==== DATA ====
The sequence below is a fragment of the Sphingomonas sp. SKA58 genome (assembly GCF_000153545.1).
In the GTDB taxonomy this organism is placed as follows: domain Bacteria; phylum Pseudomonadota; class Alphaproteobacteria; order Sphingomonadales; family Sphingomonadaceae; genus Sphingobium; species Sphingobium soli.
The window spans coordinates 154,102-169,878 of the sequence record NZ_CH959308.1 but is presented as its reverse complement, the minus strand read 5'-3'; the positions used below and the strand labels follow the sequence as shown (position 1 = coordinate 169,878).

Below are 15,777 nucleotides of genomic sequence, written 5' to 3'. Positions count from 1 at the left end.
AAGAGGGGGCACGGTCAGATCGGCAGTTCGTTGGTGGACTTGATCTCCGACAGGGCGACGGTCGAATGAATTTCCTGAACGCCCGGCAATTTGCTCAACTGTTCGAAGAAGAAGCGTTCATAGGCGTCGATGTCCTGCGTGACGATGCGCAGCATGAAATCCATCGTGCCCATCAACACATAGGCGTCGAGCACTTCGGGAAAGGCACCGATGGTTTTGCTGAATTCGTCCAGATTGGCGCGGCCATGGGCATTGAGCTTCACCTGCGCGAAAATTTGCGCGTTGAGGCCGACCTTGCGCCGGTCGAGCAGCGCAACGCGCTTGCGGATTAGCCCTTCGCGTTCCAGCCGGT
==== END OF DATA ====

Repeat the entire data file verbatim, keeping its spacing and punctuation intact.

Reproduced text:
The sequence below is a fragment of the Sphingomonas sp. SKA58 genome (assembly GCF_000153545.1).
In the GTDB taxonomy this organism is placed as follows: domain Bacteria; phylum Pseudomonadota; class Alphaproteobacteria; order Sphingomonadales; family Sphingomonadaceae; genus Sphingobium; species Sphingobium soli.
The window spans coordinates 154,102-169,878 of the sequence record NZ_CH959308.1 but is presented as its reverse complement, the minus strand read 5'-3'; the positions used below and the strand labels follow the sequence as shown (position 1 = coordinate 169,878).

Below are 15,777 nucleotides of genomic sequence, written 5' to 3'. Positions count from 1 at the left end.
AAGAGGGGGCACGGTCAGATCGGCAGTTCGTTGGTGGACTTGATCTCCGACAGGGCGACGGTCGAATGAATTTCCTGAACGCCCGGCAATTTGCTCAACTGTTCGAAGAAGAAGCGTTCATAGGCGTCGATGTCCTGCGTGACGATGCGCAGCATGAAATCCATCGTGCCCATCAACACATAGGCGTCGAGCACTTCGGGAAAGGCACCGATGGTTTTGCTGAATTCGTCCAGATTGGCGCGGCCATGGGCATTGAGCTTCACCTGCGCGAAAATTTGCGCGTTGAGGCCGACCTTGCGCCGGTCGAGCAGCGCAACGCGCTTGCGGATTAGCCCTTCGCGTTCCAGCCGGT